Articulation: How clear is the plan going forward, and have stakeholders beyond the usual suspects been engaged in developing it? Are there genuinely new approaches and strategies in the plan?

Audacity: “Is there boldness in the plan equal to the seriousness of the situation?”

Addressing these five attributes is a good starting point for any nonprofit that genuinely acknowledges the need for transformation and has the heart to undertake it.

In my experience in working with arts organizations for nearly 20 years, those that have a history of continuous and entrepreneurial planning, that constantly have their ear to the ground regarding the changing environment and the needs and desires of their clients and customers, and that are fiercely self-critical, are those well-positioned for what needs to be done to secure the viability of their missions in the uncertain future.

Hopefully, these organizations will also have the audacity to plan far enough outside of the box to have a chance at transformative success.


  1. Len Steinbach

    Thank you for this post which is as succinctly on the mark as anything I have seen on the topic. In my work with primarily non-profit arts organizations, I continue to be amazed at their lack of analysis and resulting lost return of investment and diminishment of opportunity resulting from their easy-out cutbacks …perhaps the “withering” scenario applies. I was recently amused by the comments by the director of a museum forced to fold, who declared that they did everything they could…they even eliminated their marketing, in an attempt to survive. In a tactic I call “Innovation for Sustainability” I have been challenging institutions to clearly establish how they are responding to our new climate and how they are making themselves vital…and in the long term memorable and bonded… to their audience. That bold success (and demonstration of risk) is likely to differentiate an organization and engender support in this competitive environment seems lost on so many. Rather, “cocooning” seems the refuge of the timid. The only thing I might add is that where Dr.Light identifies a broad set of stakeholders needed to achieve transformation, I believe it is truly much narrower. I think it starts with a bold, open-minded, and imaginative organizational leader, supported by a Board whose membership (especially executive committee) is able to leap beyond its comfort zone. Additionally, funders and endowment managers must embrace new ideas and risk more than ever and accept learning from failure (not a habit one should get into) an acceptable investment strategy. I currently teach “The Business of Museums” at the graduate museum studies program at Johns Hopkins. I look forward to sharing your entry and seeing how my students respond.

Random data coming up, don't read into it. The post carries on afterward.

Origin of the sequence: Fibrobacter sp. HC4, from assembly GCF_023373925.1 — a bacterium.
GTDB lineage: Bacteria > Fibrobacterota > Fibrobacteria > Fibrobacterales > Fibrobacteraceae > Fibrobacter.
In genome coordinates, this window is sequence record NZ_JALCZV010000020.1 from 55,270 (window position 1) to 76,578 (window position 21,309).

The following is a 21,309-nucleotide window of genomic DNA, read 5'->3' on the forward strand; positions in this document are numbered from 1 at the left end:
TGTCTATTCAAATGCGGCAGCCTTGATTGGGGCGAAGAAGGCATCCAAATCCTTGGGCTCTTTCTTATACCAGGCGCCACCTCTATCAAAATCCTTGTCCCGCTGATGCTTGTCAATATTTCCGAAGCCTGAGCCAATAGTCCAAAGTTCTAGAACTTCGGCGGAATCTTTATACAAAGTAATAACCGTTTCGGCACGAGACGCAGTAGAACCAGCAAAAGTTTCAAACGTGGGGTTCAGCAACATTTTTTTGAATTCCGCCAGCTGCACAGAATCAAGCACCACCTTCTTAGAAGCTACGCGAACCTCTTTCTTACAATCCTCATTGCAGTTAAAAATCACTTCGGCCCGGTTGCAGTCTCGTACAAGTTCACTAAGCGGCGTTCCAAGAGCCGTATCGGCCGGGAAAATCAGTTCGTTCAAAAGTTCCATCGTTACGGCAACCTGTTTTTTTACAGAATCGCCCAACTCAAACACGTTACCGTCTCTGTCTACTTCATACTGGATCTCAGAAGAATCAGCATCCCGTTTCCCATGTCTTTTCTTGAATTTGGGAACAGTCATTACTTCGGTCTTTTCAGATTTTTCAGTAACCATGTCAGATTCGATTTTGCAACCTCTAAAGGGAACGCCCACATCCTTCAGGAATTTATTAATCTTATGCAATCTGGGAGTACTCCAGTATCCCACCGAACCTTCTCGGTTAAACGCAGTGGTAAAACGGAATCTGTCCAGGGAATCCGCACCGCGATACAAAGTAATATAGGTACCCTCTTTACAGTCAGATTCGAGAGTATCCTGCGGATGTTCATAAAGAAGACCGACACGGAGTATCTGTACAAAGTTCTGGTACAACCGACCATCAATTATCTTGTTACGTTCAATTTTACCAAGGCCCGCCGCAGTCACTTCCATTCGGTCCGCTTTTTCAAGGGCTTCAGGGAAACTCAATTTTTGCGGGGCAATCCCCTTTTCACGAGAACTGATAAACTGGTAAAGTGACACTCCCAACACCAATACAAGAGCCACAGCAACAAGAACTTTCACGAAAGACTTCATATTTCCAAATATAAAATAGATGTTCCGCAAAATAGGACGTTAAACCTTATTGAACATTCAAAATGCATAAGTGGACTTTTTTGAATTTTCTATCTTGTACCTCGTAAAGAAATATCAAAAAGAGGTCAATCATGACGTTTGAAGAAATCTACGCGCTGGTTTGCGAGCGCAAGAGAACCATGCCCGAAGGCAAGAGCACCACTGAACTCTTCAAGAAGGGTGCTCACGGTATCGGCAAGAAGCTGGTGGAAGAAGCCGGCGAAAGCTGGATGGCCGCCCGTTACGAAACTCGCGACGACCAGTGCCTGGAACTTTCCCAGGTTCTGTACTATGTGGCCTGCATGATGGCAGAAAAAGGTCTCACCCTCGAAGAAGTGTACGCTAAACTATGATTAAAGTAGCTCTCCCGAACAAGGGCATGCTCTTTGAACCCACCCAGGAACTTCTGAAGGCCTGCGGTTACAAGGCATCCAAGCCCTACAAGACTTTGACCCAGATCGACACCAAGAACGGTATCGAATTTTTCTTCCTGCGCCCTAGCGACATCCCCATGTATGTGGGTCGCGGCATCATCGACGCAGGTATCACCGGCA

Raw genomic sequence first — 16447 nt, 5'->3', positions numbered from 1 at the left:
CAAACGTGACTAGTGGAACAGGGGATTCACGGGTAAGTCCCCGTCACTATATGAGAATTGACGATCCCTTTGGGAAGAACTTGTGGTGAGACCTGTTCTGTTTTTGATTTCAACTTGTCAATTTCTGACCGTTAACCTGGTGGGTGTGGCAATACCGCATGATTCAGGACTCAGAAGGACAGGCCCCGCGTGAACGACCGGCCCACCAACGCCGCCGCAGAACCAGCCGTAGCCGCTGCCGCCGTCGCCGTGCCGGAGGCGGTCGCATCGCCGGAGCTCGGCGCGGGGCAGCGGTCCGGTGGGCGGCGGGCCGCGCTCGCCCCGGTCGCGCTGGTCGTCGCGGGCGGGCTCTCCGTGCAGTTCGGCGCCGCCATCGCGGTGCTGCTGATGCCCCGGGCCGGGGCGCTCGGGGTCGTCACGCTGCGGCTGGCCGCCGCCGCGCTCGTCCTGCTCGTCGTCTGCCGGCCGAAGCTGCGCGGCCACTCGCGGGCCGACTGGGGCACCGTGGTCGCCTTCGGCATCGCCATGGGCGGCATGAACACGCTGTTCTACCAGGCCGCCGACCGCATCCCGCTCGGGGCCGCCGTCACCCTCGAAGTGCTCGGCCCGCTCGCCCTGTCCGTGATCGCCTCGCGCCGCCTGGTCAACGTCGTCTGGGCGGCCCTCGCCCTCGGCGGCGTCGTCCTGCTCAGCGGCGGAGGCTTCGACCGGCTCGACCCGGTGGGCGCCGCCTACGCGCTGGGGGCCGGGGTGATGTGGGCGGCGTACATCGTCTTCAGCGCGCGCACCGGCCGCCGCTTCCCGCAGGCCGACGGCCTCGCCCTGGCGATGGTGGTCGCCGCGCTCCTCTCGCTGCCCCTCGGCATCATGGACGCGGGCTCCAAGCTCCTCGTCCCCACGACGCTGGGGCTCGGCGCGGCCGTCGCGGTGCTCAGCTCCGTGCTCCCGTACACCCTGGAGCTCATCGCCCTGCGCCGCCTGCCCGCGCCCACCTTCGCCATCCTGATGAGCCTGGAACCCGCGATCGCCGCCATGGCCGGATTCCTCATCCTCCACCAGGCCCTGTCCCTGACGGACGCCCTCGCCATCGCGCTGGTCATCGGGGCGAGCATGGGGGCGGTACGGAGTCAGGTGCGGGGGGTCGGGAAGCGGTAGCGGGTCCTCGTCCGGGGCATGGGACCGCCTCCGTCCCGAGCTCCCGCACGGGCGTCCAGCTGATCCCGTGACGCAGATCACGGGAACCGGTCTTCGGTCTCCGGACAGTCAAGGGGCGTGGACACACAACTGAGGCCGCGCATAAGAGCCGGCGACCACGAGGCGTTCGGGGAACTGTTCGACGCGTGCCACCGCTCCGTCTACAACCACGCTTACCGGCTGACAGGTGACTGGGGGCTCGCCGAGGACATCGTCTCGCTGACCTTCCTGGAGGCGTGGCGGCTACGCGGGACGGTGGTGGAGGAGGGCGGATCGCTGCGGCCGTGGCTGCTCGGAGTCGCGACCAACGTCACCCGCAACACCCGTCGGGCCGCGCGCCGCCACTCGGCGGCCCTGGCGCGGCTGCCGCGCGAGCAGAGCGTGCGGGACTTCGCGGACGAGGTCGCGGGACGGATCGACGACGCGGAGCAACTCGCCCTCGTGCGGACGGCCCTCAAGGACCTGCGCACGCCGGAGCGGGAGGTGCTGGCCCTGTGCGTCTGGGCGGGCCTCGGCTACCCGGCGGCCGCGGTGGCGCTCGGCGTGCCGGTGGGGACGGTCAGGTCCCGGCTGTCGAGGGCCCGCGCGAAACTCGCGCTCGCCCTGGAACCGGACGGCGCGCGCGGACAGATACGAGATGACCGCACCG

2. Len; thanks for your comments. Good to hear from you. Having just delivered a lecture to members of the current the Arts Management program at Baldwin Wallace College, and talking about survival for smaller organizations, the issues of honest self awareness, continuous planning, doubling down on your competitive advantage and building risk capital were among the salient topics discussed as attributes of organizations positioned to make it through the current and future cyclic economic downturns.

Comments are closed.